Five years ago Tuesday, 155 mph winds uprooted trees, sent powerlines flying and brought Puerto Rico to its knees, as Hurricane Maria — a near Category 5 storm — struck the archipelago. In ensuing months, thousands left Puerto Rico, with the greatest numbers arriving in Florida. For some, mobility meant a temporary reprieve from suffering due to lack of power and water among other essential items; for others the move carried the aspirations of building new lives and homes stateside.
With funding from the National Science Foundation, my colleagues and I set out to understand what happened to Puerto Ricans who came to the Tampa Bay region after the storm. Of the 146 we surveyed, about a quarter eventually resettled in Puerto Rico. They returned to a society where the devastated infrastructure had not been fully restored. In fact, Puerto Rico’s energy grid and the company, LUMA Energy, responsible for power transmission and distribution, have been embroiled in controversy due to the outages affecting areas all over the archipelago.
If another Category 4 or 5 storm were to hit the archipelago today, it is doubtful that Puerto Rico would be in a better place to manage the fallout than it was five years ago. Despite these conditions and the social awareness of them, storm refugees in our study opted to return, sometimes to homes that remained damaged years later. For many, the pull to reunite with their families and their homeland was stronger than the possible advantages of remaining in Florida.
At the heart of these decisions lies the question, what constitutes a home? Sociologist Paolo Boccagni argues that there are three central pillars at the root of perceiving a place as one’s home: control, security, and familiarity. Among our sample of returnees, some were unable to exert control over their lives in Florida.
For example, many faced rejection when trying to find well-remunerated work that matched their expertise. With minimum wage work sometimes the only option, these migrants further lost control over their living environments, forced to settle for undesirable housing. For some, housing was not available at all, forcing them to stay with family or live in their cars. A lack of control thus meant a lack of security. Storm refugees relegated to low-income areas faced neighborhood conditions that led them to feel helplessly unsafe. Without a sense of safety, building a home here became unimaginable for many in our study.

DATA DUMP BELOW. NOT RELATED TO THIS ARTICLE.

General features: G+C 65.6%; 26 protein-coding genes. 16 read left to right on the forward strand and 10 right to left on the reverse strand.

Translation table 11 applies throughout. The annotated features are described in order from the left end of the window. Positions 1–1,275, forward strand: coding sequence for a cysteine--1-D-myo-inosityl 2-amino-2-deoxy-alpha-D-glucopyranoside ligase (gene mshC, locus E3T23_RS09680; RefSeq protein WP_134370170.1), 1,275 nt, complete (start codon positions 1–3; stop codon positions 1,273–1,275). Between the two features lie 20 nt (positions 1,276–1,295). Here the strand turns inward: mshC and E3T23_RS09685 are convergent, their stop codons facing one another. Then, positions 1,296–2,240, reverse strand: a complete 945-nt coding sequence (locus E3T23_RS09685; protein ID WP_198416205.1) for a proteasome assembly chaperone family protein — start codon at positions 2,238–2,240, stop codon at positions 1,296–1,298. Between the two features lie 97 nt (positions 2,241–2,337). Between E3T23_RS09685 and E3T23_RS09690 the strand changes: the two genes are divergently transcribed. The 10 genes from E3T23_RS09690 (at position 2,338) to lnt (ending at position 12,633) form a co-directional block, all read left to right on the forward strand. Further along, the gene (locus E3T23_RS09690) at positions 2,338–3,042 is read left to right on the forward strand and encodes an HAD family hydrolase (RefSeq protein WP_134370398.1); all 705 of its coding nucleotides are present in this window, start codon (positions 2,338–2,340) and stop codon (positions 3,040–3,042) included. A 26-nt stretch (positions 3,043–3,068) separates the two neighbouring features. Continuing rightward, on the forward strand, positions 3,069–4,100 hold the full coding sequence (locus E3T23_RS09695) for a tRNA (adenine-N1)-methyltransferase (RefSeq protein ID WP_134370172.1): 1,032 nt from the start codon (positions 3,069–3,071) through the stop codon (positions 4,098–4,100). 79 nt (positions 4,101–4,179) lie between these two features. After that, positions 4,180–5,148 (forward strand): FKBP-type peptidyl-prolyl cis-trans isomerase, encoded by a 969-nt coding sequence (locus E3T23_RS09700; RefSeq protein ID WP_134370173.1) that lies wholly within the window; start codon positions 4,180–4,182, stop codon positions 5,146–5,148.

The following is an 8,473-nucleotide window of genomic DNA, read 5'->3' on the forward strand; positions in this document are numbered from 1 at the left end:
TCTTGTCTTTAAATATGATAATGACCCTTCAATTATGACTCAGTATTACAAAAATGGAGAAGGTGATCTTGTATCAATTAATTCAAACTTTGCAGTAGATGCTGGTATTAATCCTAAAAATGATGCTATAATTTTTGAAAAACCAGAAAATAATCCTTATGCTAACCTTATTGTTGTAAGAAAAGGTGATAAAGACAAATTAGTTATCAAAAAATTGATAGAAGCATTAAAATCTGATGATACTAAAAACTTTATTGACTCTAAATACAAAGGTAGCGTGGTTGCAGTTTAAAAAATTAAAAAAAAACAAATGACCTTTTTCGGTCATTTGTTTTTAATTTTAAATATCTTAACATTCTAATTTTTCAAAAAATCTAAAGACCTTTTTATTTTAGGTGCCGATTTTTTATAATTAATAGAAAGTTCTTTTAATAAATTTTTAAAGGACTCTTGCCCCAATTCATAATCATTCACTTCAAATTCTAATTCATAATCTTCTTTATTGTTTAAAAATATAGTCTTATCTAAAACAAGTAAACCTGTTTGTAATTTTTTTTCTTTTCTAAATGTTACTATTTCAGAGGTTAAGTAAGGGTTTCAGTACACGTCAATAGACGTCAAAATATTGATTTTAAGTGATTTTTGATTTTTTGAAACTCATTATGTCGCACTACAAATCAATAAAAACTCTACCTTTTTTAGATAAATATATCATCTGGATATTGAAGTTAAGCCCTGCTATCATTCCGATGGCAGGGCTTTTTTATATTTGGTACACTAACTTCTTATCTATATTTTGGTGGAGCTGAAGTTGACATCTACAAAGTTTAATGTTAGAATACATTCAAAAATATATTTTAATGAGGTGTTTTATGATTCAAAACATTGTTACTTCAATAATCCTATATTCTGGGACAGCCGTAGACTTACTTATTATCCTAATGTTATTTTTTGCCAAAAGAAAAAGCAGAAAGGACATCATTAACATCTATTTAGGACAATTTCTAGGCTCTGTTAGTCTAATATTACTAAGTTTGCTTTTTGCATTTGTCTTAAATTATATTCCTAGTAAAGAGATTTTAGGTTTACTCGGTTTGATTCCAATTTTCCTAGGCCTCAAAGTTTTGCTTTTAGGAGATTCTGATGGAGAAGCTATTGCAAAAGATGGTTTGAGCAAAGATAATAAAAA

A lack of control and security can at times be mitigated through familiarity — familiar faces, known places, and comfort in routines. Support networks can compensate for the elements of home that go unfulfilled. Yet, while some in our study had social and family ties in the area that indeed fulfilled this function, for others, these networks did not exist, or were too strained to be able to translate into any form of support.
Unable to recreate a sense of home in Florida, returnees opted for the familiarity they felt in Puerto Rico, by reuniting with kin and friends there, and the comfort of places imbued with childhood memories and memories of major life events that brought them joy. Though some have been able to reassert control and security over their lives in Puerto Rico by finding work, or by living in areas they consider safe; many others continue their quest to rebuild home in their homeland due to the scarcity of well-paying jobs and shrinking public services. Thus, they strive to attain stability and financial security, but they continue to feel vulnerable to the very conditions that led to such poor infrastructure and shrinking public services prior to Maria. These social vulnerabilities were compounded by the devastation the storm brought on — destruction that sent them into the revolving door migration process to begin with.
Many of us watched in horror the images from Puerto Rico in the aftermath of Hurricane Maria. They broke our hearts. For those who have remained in Florida, they continue to struggle to attain those pillars necessary to call this community home. For those that have returned, to avoid a repetition of Maria’s aftermath, it is imperative that the Puerto Rican government hold key stakeholders of Puerto Rico’s infrastructure, particularly its power grid, accountable, while investing more in efforts and resources to expand sustainable power sources that can withstand a storm as strong as Maria. Moreover, the role of the colonial condition of Puerto Rico in the continued poor infrastructure and the lack of advancement in the past five years should be interrogated. Without any measures of accountability or this kind of interrogation, Puerto Rico will again be vulnerable in the face of future storms and the revolving door of migration will be incessantly turned by people in search of home once again.
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Elizabeth Aranda is a professor of sociology at the University of South Florida, director of USF’s Immigrant Well-Being Research Center and author of “Emotional Bridges to Puerto Rico.”